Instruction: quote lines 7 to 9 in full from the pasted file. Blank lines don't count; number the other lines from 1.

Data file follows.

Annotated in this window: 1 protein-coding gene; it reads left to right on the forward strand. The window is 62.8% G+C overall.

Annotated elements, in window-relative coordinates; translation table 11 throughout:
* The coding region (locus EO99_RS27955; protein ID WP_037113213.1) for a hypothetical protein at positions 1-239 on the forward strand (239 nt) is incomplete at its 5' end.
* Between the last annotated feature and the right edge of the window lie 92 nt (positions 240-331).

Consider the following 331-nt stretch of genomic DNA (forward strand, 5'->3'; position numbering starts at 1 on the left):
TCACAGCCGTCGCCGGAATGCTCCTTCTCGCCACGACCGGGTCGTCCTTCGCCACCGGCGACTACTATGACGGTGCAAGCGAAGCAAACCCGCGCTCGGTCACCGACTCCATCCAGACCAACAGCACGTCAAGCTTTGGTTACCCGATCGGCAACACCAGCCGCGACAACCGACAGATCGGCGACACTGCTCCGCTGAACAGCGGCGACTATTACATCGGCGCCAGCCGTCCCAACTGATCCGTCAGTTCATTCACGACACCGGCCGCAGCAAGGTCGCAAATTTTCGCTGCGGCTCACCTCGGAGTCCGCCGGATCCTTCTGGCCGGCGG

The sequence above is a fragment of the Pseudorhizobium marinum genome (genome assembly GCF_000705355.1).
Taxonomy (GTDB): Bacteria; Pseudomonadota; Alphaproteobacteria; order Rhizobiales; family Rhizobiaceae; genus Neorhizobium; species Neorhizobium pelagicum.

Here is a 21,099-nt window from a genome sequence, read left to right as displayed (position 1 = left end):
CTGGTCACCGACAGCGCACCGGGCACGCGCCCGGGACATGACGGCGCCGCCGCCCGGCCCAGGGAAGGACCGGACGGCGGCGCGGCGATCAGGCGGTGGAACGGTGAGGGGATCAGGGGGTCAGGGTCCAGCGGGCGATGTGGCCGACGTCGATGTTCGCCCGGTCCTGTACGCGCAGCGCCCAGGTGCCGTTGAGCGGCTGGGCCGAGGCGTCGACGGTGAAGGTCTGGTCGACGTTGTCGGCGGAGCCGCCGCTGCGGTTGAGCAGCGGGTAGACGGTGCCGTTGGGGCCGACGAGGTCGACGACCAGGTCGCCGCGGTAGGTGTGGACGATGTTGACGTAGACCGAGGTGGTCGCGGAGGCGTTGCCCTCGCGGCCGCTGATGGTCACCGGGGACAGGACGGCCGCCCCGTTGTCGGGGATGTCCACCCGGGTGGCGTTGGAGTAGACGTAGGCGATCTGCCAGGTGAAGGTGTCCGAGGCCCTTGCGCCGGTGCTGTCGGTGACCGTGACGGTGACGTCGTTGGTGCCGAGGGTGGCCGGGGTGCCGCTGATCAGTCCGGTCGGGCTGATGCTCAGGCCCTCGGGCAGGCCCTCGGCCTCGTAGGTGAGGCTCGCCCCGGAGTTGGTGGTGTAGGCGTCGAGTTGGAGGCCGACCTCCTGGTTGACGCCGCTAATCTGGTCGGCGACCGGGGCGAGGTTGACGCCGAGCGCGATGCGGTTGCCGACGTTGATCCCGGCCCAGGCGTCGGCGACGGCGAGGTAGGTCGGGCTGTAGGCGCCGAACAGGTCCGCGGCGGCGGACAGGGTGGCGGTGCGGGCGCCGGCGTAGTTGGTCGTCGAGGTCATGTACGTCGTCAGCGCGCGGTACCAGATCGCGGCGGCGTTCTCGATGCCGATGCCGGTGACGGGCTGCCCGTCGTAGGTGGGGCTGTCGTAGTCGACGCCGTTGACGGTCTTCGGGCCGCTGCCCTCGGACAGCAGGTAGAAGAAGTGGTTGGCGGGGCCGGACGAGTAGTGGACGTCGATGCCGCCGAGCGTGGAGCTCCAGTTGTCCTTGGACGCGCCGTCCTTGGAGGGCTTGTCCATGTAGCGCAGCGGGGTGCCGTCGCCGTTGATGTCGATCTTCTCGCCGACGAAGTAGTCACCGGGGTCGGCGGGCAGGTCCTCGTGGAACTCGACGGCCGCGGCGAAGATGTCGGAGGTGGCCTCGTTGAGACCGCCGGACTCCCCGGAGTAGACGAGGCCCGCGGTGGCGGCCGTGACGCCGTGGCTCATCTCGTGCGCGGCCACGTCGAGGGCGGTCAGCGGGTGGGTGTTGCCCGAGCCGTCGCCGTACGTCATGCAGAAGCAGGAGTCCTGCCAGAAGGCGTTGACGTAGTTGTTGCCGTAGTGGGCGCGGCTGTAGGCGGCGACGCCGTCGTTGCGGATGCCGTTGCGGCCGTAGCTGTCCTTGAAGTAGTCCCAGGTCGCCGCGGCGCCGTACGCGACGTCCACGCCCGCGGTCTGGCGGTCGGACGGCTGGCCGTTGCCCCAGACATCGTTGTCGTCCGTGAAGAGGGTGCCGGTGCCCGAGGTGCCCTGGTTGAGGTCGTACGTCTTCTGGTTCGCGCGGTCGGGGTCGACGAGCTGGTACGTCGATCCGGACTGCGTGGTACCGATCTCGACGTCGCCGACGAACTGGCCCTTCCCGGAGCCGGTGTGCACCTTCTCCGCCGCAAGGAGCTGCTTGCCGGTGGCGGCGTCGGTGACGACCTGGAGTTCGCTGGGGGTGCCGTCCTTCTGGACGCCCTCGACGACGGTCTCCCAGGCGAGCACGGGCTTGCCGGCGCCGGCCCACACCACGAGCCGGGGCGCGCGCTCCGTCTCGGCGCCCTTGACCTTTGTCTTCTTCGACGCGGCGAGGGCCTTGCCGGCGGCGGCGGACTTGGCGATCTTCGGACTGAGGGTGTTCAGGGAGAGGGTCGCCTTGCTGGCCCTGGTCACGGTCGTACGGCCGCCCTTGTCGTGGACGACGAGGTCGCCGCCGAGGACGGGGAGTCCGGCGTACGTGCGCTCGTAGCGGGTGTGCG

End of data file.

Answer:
The sequence above is a fragment of the Pseudorhizobium marinum genome (genome assembly GCF_000705355.1).
Taxonomy (GTDB): Bacteria; Pseudomonadota; Alphaproteobacteria; order Rhizobiales; family Rhizobiaceae; genus Neorhizobium; species Neorhizobium pelagicum.

Here is a 21,099-nt window from a genome sequence, read left to right as displayed (position 1 = left end):